Of course I could be completely wrong but as a LinkedIn member it’s what I’d do.

    I’m guessing it will eventually just become another job board. Is the biggest one valued at $9B? I have no idea.


  • 2 Deb May 23, 2011, 10:12 am

    I wouldn’t buy the shares either. I recently moved back to a role requiring some networking, and subscribed to LinkedIn to track down previous contacts. However it cannot be used to maintain that network. To do that, you have to do what people have always done, and pick up the phone, see people, have a coffee, and interact. How can they make money out of that?

  • 3 The Investor May 23, 2011, 9:41 pm

    @Deb – Thanks for your thoughts on that. To counter, does Facebook replace having and meeting friends? Also, we need to remember the company is already profitable to the tune of $20 million a year. People are saying ‘how will it make money’ – well, the answer is that it is already making money! It just needs to make more. 😉 Perhaps helping people along with that real world overlap you rightly raise will even be one area where LinkedIn can help, in some currently unforeseen way.

    @RIT – The MySpace issue is a live one. However I think we’re getting towards maturity and lock-in with these nets… I don’t see a new LinkedIn anytime soon. What I *do* see as a big threat is an application or window onto Facebook which let’s you run your business contacts on top of that platform. For the moment Facebook is scuppering any chance of this with its appalling privacy and layering controls, but there’s always the chance it will get its act together.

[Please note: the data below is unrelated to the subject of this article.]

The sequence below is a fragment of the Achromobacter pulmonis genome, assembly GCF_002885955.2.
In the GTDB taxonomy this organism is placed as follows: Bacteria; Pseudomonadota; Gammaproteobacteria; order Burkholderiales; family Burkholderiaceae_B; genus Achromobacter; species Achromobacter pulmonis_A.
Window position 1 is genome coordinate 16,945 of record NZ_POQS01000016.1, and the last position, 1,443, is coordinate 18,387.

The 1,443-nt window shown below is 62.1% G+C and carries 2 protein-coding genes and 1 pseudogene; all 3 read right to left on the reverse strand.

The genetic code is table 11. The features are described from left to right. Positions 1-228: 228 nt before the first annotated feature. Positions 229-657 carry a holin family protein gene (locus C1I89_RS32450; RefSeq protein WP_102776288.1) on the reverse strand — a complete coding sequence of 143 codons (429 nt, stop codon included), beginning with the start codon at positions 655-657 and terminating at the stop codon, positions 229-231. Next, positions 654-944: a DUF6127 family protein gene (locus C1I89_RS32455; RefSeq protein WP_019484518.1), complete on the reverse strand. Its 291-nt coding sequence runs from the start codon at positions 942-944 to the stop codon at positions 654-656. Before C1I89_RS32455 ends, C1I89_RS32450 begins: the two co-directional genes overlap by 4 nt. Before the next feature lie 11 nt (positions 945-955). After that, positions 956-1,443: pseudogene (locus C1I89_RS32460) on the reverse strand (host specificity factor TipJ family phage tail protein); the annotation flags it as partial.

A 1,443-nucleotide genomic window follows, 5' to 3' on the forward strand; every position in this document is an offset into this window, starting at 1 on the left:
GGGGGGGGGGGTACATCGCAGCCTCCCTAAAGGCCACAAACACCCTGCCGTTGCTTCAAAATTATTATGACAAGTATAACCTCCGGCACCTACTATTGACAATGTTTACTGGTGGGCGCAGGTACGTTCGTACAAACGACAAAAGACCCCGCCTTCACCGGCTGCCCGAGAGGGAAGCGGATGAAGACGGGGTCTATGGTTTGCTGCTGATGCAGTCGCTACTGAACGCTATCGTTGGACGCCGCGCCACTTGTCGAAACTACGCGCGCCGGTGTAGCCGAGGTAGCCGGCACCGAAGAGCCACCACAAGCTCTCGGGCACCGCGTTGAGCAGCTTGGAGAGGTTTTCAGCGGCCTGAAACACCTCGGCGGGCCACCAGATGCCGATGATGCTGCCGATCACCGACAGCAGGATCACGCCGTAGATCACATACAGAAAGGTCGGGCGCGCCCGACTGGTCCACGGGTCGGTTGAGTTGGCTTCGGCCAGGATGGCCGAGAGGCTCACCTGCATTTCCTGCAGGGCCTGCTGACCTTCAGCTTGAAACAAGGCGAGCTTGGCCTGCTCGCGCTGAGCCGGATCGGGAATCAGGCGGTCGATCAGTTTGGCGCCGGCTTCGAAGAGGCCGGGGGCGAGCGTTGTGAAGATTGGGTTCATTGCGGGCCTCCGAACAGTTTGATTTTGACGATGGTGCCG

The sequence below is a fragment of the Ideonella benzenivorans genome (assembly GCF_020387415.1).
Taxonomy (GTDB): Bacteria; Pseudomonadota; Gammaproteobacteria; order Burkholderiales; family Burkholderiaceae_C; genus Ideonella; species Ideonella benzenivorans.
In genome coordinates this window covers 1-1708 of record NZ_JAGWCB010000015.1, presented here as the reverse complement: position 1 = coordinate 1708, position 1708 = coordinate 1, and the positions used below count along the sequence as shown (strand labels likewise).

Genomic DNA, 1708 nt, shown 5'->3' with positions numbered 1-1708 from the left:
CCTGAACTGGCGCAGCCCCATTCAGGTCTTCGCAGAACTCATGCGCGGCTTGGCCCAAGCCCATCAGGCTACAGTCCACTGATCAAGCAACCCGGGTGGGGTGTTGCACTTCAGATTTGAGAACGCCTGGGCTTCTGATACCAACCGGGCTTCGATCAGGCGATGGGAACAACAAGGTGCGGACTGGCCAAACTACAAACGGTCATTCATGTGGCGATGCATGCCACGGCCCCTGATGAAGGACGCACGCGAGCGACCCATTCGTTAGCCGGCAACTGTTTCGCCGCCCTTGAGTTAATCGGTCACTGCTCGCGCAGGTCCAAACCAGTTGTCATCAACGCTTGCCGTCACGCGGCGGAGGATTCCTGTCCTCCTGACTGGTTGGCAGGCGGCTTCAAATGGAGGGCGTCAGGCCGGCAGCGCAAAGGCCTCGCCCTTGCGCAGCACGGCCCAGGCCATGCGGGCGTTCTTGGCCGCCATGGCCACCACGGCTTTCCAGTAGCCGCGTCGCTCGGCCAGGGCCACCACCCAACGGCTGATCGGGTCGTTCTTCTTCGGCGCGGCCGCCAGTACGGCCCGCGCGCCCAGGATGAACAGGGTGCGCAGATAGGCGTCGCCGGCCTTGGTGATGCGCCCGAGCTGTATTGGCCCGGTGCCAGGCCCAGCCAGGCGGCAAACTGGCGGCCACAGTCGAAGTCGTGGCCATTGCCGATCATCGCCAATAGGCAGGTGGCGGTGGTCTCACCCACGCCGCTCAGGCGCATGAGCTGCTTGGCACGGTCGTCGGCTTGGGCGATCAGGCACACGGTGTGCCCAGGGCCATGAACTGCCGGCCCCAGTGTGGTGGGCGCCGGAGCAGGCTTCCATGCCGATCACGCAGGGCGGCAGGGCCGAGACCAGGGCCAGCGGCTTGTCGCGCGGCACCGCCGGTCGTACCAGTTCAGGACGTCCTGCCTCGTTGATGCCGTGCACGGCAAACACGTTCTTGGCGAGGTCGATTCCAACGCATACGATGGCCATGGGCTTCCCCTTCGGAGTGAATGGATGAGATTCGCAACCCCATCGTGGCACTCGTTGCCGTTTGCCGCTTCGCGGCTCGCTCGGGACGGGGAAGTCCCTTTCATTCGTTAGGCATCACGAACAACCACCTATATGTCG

• 4 Deb May 24, 2011, 9:39 am

    Hmmmmm I suppose I’m struggling to put into words that the way in which I interact with my work network, differs substantially to my private one. Facebook is highly efficient at getting you to log in frequently and stay online for some time once you are there. LinkedIn does not have the content to attract regular visits – no photos, games, comments and chat. I have trade journals, online blogs (which are also on Facebook) and regular press for my professional interests. It is rather self-defeating to be honest. If I spent a lot of time on LinkedIn, what would my network of professional contacts think, other than “she spends more time online than working”…..

    LinkedIn acknowledges that it needs subscriptions to fill the advertising revenue gap, but how many people are going to pay to get access to a list of contacts that they already have in their diary? RIT is spot on – the only people I see actively using it are recruitment consultants. If Facebook made some changes so that you could easily manage a professional and private version of your account, then it would blow LinkedIn out of the water tomorrow.

  • 5 tony May 24, 2011, 9:40 pm

    As a Linkedin and (moderate) Facebook user, I also can’t see how either is a viable investment at current valuations (although I probably thought the same when Google listed). In addition, until 5 minutes ago, I had no idea how Twitter makes any money at all, so I was intrigued enough to run a quick search on ‘Twitter business model’ to find that they earn from “Promoted Tweets” i.e adverts, and will soon launch commercial accounts (if they haven’t done so already). Perhaps they’ll have enough to pay any legal bills after all 🙂

  • 6 Mark Gibaud June 4, 2011, 2:14 am

    In my opinion Linkedin has no real (scalable) business model and thus no future! There is nothing compelling about the product, and if you argue that there is you’re proabably talking about something that is easily substitutable (like professionally networking through traditional means) which means LI can’t charge for it!

    Dot Crash 2.0 indeed!